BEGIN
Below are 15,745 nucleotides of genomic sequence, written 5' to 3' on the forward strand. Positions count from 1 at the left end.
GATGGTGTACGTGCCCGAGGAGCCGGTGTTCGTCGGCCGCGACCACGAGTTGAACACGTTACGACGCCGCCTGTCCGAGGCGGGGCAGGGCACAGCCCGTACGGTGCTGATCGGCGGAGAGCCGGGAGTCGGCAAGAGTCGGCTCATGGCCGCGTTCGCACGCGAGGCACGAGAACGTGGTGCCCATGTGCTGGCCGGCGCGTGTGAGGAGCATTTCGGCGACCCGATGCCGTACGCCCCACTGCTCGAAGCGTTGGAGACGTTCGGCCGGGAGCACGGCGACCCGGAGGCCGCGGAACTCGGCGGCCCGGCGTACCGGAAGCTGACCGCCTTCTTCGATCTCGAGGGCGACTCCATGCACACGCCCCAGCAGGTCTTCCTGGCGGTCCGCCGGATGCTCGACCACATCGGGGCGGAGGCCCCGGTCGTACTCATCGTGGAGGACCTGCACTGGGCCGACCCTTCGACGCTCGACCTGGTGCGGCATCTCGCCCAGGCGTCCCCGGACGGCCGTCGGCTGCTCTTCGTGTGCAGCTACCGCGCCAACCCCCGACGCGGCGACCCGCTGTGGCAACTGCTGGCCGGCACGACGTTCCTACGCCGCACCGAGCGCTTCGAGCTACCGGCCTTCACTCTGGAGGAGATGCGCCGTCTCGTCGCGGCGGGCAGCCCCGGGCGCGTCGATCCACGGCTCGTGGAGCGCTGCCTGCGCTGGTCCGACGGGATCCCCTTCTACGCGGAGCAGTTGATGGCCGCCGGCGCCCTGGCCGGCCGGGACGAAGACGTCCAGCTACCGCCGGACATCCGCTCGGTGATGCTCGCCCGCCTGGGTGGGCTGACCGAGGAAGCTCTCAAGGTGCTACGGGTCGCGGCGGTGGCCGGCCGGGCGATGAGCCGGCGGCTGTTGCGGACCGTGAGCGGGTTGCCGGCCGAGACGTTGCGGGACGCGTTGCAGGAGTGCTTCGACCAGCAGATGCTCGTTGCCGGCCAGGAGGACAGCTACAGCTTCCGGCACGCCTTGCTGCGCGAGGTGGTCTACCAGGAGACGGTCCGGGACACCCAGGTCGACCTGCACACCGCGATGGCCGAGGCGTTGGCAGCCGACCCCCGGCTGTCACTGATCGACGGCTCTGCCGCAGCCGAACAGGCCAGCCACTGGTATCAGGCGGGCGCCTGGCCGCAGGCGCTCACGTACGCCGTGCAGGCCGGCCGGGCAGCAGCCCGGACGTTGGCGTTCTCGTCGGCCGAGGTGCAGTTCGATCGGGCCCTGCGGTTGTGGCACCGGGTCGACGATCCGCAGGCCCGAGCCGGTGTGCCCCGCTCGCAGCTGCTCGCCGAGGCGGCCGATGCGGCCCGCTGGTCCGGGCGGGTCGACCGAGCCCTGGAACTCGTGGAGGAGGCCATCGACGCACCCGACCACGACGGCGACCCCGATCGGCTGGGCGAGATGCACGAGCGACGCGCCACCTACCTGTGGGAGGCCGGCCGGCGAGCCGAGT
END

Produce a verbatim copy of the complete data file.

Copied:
Below are 15,745 nucleotides of genomic sequence, written 5' to 3' on the forward strand. Positions count from 1 at the left end.
GATGGTGTACGTGCCCGAGGAGCCGGTGTTCGTCGGCCGCGACCACGAGTTGAACACGTTACGACGCCGCCTGTCCGAGGCGGGGCAGGGCACAGCCCGTACGGTGCTGATCGGCGGAGAGCCGGGAGTCGGCAAGAGTCGGCTCATGGCCGCGTTCGCACGCGAGGCACGAGAACGTGGTGCCCATGTGCTGGCCGGCGCGTGTGAGGAGCATTTCGGCGACCCGATGCCGTACGCCCCACTGCTCGAAGCGTTGGAGACGTTCGGCCGGGAGCACGGCGACCCGGAGGCCGCGGAACTCGGCGGCCCGGCGTACCGGAAGCTGACCGCCTTCTTCGATCTCGAGGGCGACTCCATGCACACGCCCCAGCAGGTCTTCCTGGCGGTCCGCCGGATGCTCGACCACATCGGGGCGGAGGCCCCGGTCGTACTCATCGTGGAGGACCTGCACTGGGCCGACCCTTCGACGCTCGACCTGGTGCGGCATCTCGCCCAGGCGTCCCCGGACGGCCGTCGGCTGCTCTTCGTGTGCAGCTACCGCGCCAACCCCCGACGCGGCGACCCGCTGTGGCAACTGCTGGCCGGCACGACGTTCCTACGCCGCACCGAGCGCTTCGAGCTACCGGCCTTCACTCTGGAGGAGATGCGCCGTCTCGTCGCGGCGGGCAGCCCCGGGCGCGTCGATCCACGGCTCGTGGAGCGCTGCCTGCGCTGGTCCGACGGGATCCCCTTCTACGCGGAGCAGTTGATGGCCGCCGGCGCCCTGGCCGGCCGGGACGAAGACGTCCAGCTACCGCCGGACATCCGCTCGGTGATGCTCGCCCGCCTGGGTGGGCTGACCGAGGAAGCTCTCAAGGTGCTACGGGTCGCGGCGGTGGCCGGCCGGGCGATGAGCCGGCGGCTGTTGCGGACCGTGAGCGGGTTGCCGGCCGAGACGTTGCGGGACGCGTTGCAGGAGTGCTTCGACCAGCAGATGCTCGTTGCCGGCCAGGAGGACAGCTACAGCTTCCGGCACGCCTTGCTGCGCGAGGTGGTCTACCAGGAGACGGTCCGGGACACCCAGGTCGACCTGCACACCGCGATGGCCGAGGCGTTGGCAGCCGACCCCCGGCTGTCACTGATCGACGGCTCTGCCGCAGCCGAACAGGCCAGCCACTGGTATCAGGCGGGCGCCTGGCCGCAGGCGCTCACGTACGCCGTGCAGGCCGGCCGGGCAGCAGCCCGGACGTTGGCGTTCTCGTCGGCCGAGGTGCAGTTCGATCGGGCCCTGCGGTTGTGGCACCGGGTCGACGATCCGCAGGCCCGAGCCGGTGTGCCCCGCTCGCAGCTGCTCGCCGAGGCGGCCGATGCGGCCCGCTGGTCCGGGCGGGTCGACCGAGCCCTGGAACTCGTGGAGGAGGCCATCGACGCACCCGACCACGACGGCGACCCCGATCGGCTGGGCGAGATGCACGAGCGACGCGCCACCTACCTGTGGGAGGCCGGCCGGCGAGCCGAGT